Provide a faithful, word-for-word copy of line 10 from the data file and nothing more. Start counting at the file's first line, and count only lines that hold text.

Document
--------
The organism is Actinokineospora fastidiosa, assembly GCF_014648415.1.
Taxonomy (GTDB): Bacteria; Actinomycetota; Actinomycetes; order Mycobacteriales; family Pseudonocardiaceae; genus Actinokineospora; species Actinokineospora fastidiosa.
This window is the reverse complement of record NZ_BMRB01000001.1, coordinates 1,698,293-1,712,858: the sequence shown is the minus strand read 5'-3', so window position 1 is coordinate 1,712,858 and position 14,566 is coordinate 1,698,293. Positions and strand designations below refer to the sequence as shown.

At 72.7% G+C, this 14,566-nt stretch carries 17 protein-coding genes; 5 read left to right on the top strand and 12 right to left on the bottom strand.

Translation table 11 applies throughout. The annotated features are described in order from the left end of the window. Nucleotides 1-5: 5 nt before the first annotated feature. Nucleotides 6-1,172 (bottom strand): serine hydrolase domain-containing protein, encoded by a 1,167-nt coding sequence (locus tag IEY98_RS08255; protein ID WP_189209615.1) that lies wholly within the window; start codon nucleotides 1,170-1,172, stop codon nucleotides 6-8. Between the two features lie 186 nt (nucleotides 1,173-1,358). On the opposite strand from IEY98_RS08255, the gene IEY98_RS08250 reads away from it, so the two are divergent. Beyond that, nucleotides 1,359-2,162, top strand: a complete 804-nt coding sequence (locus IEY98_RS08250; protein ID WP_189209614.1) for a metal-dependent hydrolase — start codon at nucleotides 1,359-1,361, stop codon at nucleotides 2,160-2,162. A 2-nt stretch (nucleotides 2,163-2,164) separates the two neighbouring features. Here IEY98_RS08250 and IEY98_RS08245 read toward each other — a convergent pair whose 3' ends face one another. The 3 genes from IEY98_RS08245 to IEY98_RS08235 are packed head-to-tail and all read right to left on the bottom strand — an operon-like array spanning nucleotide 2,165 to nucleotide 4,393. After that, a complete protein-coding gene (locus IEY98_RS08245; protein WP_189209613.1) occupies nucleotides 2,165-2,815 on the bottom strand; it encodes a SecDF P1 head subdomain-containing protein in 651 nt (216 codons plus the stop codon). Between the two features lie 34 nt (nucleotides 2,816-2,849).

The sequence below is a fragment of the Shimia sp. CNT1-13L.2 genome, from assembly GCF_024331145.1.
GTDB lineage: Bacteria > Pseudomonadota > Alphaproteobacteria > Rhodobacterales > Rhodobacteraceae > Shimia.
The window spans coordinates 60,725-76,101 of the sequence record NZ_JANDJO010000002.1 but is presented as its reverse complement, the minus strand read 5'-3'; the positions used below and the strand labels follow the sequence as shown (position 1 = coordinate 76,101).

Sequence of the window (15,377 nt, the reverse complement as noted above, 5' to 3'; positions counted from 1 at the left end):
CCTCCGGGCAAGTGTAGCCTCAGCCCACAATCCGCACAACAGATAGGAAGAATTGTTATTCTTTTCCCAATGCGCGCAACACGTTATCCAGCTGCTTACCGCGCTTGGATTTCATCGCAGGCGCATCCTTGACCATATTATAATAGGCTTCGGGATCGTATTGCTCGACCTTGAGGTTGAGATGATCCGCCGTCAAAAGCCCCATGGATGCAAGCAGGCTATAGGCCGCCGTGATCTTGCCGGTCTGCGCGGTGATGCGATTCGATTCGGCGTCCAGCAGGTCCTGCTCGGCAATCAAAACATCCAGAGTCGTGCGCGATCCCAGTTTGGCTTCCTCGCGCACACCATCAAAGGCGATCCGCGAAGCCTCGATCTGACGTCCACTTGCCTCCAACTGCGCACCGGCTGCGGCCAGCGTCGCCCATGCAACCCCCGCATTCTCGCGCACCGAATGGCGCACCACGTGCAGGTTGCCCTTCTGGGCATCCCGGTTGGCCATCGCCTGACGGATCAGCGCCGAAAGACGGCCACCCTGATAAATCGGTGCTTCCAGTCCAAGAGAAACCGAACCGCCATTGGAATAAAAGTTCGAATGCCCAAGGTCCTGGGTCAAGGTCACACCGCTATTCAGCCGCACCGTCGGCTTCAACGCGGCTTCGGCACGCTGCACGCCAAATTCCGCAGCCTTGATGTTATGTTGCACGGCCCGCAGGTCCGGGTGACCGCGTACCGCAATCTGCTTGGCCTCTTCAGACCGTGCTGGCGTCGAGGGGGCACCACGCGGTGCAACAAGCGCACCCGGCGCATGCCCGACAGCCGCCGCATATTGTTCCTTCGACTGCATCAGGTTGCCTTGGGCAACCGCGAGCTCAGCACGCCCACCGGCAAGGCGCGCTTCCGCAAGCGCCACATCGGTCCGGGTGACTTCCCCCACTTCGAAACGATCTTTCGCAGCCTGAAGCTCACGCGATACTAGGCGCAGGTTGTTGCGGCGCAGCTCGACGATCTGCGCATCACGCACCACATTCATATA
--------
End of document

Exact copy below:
CCTCCGGGCAAGTGTAGCCTCAGCCCACAATCCGCACAACAGATAGGAAGAATTGTTATTCTTTTCCCAATGCGCGCAACACGTTATCCAGCTGCTTACCGCGCTTGGATTTCATCGCAGGCGCATCCTTGACCATATTATAATAGGCTTCGGGATCGTATTGCTCGACCTTGAGGTTGAGATGATCCGCCGTCAAAAGCCCCATGGATGCAAGCAGGCTATAGGCCGCCGTGATCTTGCCGGTCTGCGCGGTGATGCGATTCGATTCGGCGTCCAGCAGGTCCTGCTCGGCAATCAAAACATCCAGAGTCGTGCGCGATCCCAGTTTGGCTTCCTCGCGCACACCATCAAAGGCGATCCGCGAAGCCTCGATCTGACGTCCACTTGCCTCCAACTGCGCACCGGCTGCGGCCAGCGTCGCCCATGCAACCCCCGCATTCTCGCGCACCGAATGGCGCACCACGTGCAGGTTGCCCTTCTGGGCATCCCGGTTGGCCATCGCCTGACGGATCAGCGCCGAAAGACGGCCACCCTGATAAATCGGTGCTTCCAGTCCAAGAGAAACCGAACCGCCATTGGAATAAAAGTTCGAATGCCCAAGGTCCTGGGTCAAGGTCACACCGCTATTCAGCCGCACCGTCGGCTTCAACGCGGCTTCGGCACGCTGCACGCCAAATTCCGCAGCCTTGATGTTATGTTGCACGGCCCGCAGGTCCGGGTGACCGCGTACCGCAATCTGCTTGGCCTCTTCAGACCGTGCTGGCGTCGAGGGGGCACCACGCGGTGCAACAAGCGCACCCGGCGCATGCCCGACAGCCGCCGCATATTGTTCCTTCGACTGCATCAGGTTGCCTTGGGCAACCGCGAGCTCAGCACGCCCACCGGCAAGGCGCGCTTCCGCAAGCGCCACATCGGTCCGGGTGACTTCCCCCACTTCGAAACGATCTTTCGCAGCCTGAAGCTCACGCGATACTAGGCGCAGGTTGTTGCGGCGCAGCTCGACGATCTGCGCATCACGCACCACATTCATATA